Stephen Reader covers politics for It's a Free Country, WNYC's interactive politics site. He joined the station in 2010 and has also worked for Studio 360, WNYC's Peabody Award-winning show about art, culture, and creativity.
Explainer: How to Get Gay Married
Tuesday, June 28, 2011
Are you in love? Do you also have $40? Congratulations! You can get married, and it no longer matters whether you and your partner are the same sex. Here's how.
Luckily, getting married in the eyes of the law is much easier than finding a person with whom you want to spend the rest of your life. All you need is two forms of identification, a marriage license, a witness and a public official or an ordained member of the clergy.
Marriage licenses can be obtained at the office of any town or city clerk in the state. Both bride and groom, or bride and bride, or groom and groom must show up in person to obtain the license, no exceptions. This is where the $40 and two forms of I.D. come in. Pay the fee and bring one of these:
- Birth Certificate
- Baptismal record
- Naturalization record
- Census record
As well as one of these:
- Driver's license
- Employment picture ID
- Immigration record
You'll have to wait at least 24 hours to get married after receiving your license. You're going to get sick of this person sooner or later, so really, what's the rush?
That said, marriage licenses are only good for 60 days after they're issued, so don't wait too long.
Now all you have to do is say that you take this woman or man, blah blah blah, and say it in front of someone who matters. Basically, that means a mayor, a judge, a justice or a minister. For a more detailed list of people who can vouch for you, go here. You'll also need a witness; while this witness can be anyone you choose, the state recommends picking someone who'd be competent to testify in court that they saw you get married. Hopefully you know someone this responsible, but maybe not, in which case I'd be happy to provide my services at the low, low price of a six pack.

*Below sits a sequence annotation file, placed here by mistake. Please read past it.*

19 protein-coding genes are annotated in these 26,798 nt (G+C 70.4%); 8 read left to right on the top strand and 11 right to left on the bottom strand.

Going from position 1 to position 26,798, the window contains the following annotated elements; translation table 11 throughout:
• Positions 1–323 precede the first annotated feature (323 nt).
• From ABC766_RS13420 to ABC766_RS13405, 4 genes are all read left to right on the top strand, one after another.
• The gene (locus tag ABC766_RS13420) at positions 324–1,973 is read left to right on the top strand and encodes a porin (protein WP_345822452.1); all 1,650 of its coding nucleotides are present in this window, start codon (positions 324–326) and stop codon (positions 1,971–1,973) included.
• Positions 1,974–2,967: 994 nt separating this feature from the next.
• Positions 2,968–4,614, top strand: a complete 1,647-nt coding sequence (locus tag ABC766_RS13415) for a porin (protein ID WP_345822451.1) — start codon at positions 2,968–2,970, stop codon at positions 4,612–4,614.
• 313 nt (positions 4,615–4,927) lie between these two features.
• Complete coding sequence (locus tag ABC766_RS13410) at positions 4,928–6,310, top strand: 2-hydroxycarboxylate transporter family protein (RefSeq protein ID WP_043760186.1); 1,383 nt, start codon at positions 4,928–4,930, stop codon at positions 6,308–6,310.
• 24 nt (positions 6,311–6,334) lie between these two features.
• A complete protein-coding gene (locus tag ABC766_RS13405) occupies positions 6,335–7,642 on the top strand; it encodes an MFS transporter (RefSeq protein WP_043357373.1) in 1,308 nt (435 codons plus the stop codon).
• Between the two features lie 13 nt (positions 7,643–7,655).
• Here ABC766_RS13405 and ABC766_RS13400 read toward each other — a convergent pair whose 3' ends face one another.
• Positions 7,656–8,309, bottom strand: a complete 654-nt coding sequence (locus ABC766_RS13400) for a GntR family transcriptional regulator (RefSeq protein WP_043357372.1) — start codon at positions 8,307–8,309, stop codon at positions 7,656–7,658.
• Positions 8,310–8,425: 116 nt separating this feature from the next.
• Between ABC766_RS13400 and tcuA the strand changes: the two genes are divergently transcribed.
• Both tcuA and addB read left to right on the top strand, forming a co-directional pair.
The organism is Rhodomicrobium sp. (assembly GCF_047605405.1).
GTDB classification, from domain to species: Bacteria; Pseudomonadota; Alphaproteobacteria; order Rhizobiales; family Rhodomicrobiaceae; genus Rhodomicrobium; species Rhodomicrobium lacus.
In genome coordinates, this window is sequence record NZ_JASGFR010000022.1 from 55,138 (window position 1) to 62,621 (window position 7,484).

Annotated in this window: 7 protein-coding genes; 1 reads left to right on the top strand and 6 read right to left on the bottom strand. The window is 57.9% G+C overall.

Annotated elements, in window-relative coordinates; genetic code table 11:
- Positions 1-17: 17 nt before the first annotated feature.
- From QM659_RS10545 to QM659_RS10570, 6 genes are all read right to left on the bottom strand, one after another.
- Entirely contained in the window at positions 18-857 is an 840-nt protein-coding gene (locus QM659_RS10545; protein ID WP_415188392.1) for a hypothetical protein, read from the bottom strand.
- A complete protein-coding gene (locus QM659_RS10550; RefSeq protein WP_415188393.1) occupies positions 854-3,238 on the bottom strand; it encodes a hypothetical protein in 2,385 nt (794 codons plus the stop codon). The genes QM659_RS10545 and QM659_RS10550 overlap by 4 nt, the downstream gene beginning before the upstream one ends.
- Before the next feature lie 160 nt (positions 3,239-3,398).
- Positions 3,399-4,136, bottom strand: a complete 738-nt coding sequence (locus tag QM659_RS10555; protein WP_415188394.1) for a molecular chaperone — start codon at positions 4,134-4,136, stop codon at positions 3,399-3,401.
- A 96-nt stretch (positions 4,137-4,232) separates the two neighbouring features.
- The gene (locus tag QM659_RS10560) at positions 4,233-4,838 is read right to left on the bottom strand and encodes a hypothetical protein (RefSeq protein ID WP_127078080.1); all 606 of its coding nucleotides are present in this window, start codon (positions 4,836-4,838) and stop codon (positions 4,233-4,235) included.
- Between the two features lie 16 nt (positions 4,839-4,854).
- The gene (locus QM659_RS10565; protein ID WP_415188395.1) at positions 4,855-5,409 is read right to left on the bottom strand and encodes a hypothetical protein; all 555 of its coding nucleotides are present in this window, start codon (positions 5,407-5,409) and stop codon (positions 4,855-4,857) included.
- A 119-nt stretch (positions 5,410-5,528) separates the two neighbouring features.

Here are some of the details in the text of the bill:
- Same-sex partners, when married under the law, would have equal rights as heterosexual couples. "No government treatment or legal status, effect, right, benefit, privilege, protection or responsibility related to marriage shall differ based on the parties to the marriage being or having been of the same sex rather than a different sex." This includes spousal benefits for state employees who are married under the legislation.
- Clergy would not be required to perform same-sex ceremonies.
- Religious institutions would not be required to provide their facilities for services that conflict with their beliefs.
- Gender-specific language in New York law would be rewritten to be gender-neutral.
The law goes into effect - July 24th, 30 days after being signed by the governor into law.